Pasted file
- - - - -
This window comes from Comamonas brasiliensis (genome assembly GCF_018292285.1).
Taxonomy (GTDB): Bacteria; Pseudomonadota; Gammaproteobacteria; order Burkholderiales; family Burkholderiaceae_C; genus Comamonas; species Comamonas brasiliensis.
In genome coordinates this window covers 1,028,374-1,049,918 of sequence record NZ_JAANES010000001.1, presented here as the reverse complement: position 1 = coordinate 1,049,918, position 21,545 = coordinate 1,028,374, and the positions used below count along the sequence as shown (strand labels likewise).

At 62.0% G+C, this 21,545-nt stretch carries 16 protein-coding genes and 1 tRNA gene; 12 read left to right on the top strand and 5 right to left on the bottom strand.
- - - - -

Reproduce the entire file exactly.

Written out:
This window comes from Comamonas brasiliensis (genome assembly GCF_018292285.1).
Taxonomy (GTDB): Bacteria; Pseudomonadota; Gammaproteobacteria; order Burkholderiales; family Burkholderiaceae_C; genus Comamonas; species Comamonas brasiliensis.
In genome coordinates this window covers 1,028,374-1,049,918 of sequence record NZ_JAANES010000001.1, presented here as the reverse complement: position 1 = coordinate 1,049,918, position 21,545 = coordinate 1,028,374, and the positions used below count along the sequence as shown (strand labels likewise).

At 62.0% G+C, this 21,545-nt stretch carries 16 protein-coding genes and 1 tRNA gene; 12 read left to right on the top strand and 5 right to left on the bottom strand.